I wish I could say that one morning I simply woke up realizing the need to make changes. I wish I could say that this clarity also came with understanding and a plan for dealing with the fallout. Unfortunately, it didn’t happen that way. There was an ongoing build to my decision. There was a long period of second guessing myself and ignoring my gut and eventually one day I couldn’t stand myself for being so disingenuous and I felt like a coward for not being about to step up and admit that I had made a mistake. Once I was ready to take responsibility, I must admit that it probably seemed rash but it wasn’t – I had been thinking about it for a very long time. I didnt’ expect it to be easy. I did understand that people were going to be hurt and that relationships were going to change. However, I did expect to be accepted for who I was and I hoped for understanding and support as I made the changes I felt were necessary to be truly happy. It wasn’t easy – I lost friends, our group didn’t remain intact, I hurt people. My ex-husband was a great guy – he just wasn’t great for me. We weren’t great for each other. I deserved better but so did he.

In many ways this book was reflective of my experiences. When I left my husband and, as a result, my “safety net” and group of friends, I had moments of sheer panic and intense loneliness but I had more moments of excitement and breathless anticipation of what was to come. The reality that I could be or do anything I wanted was an incredible change for me – I went to grad school, I made new friends, I tried new things, I changed jobs and I met (and have since married) an incredible man. In a very real sense I was transformed. My soul didn’t change, the things that mattered to me didn’t change but my willingness to think bigger, be more, love more deeply did. I didn’t feel trapped by history or geography. I didn’t feel like I was suffocating under the weight of prescribed roles or expectations. I felt free to be myself and to find happiness. I made a choice, like Tilly does in this book, to be happy.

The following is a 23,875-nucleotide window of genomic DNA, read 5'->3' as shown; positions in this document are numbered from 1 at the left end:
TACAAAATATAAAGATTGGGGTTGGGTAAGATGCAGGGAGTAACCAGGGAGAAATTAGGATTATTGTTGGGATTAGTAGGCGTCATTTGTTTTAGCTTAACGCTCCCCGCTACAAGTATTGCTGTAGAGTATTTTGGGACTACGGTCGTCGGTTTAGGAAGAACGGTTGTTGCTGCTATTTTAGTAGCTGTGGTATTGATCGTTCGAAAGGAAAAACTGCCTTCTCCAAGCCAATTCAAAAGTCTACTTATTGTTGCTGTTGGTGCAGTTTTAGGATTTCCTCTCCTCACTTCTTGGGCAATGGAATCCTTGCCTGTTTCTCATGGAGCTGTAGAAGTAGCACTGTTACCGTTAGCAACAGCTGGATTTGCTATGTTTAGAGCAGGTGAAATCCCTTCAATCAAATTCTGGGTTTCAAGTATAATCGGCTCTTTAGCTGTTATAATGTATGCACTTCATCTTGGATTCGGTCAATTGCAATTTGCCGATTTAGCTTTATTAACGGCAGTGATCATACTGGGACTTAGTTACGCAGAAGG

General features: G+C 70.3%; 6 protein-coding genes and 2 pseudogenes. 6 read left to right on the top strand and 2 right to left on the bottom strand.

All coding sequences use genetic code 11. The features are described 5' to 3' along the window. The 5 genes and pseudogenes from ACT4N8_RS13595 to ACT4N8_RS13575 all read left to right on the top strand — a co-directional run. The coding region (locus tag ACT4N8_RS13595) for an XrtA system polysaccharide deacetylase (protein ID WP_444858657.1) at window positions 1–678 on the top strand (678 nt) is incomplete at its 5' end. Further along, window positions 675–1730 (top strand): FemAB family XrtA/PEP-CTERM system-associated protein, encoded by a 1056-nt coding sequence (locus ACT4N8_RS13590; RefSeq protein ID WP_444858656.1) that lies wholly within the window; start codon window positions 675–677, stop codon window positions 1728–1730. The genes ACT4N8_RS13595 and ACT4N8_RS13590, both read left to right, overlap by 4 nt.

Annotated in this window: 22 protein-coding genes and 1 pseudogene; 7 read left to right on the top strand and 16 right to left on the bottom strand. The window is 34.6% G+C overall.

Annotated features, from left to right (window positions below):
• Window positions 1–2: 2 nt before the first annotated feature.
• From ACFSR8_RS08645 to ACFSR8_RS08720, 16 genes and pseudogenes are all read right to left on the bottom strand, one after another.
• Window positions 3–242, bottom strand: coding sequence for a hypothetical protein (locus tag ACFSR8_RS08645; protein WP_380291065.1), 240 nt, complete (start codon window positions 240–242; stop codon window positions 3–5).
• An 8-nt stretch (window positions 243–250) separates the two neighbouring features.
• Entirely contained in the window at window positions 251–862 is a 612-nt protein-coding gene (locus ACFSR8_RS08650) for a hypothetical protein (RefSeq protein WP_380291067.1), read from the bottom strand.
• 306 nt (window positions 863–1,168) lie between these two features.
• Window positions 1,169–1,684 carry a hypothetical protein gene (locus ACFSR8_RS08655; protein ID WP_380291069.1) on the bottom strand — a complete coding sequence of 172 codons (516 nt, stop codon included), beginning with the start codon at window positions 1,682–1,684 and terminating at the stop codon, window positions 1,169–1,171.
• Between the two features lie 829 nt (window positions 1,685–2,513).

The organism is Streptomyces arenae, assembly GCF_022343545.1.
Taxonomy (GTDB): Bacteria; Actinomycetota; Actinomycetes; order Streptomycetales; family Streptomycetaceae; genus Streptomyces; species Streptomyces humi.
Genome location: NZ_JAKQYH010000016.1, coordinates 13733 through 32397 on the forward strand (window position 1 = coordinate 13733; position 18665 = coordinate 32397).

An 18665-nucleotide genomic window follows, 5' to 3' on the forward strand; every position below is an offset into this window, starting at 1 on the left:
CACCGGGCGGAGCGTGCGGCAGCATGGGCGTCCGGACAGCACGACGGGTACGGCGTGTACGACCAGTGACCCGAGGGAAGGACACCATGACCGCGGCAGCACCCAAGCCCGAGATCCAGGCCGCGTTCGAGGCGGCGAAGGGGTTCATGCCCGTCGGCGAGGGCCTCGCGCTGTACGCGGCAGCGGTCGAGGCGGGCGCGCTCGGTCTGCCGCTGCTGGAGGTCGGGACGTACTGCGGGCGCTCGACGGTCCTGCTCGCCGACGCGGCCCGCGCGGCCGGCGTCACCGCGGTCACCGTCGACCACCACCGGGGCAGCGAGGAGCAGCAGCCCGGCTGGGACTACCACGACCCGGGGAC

This book was like looking at my own history, my own experiences through a new lens. It was a chance to let go and embrace who I have become and the incredible possibilities ahead. It reminded me of the endless possibilities I imagined when I used Emerson’s quote 14 years ago and the excitement I feel as I continue to grow now. It also reminded me of how incredibly important it is to choose happiness and to be grateful for all life has to offer.

PS. Do you have a book you think I should read and “review”? If so, please share your thought and recommendations!


Questions to consider…another review of sorts July 2, 2010

Filed under: Uncategorized — Kate @ 12:02 pm

As an obsessive reader, one of the best parts about summer for me is finding time to sit outside and read. I am see-through pale so the beach is often more a lesson in the constant reapplication of sunscreen and replacement of my beach chair to avoid direct sunlight than it is a way to relax and enjoy the weather. However, sitting in the slightly shady areas on a beautiful day with a cold beverage and a good book is just about paradise for me.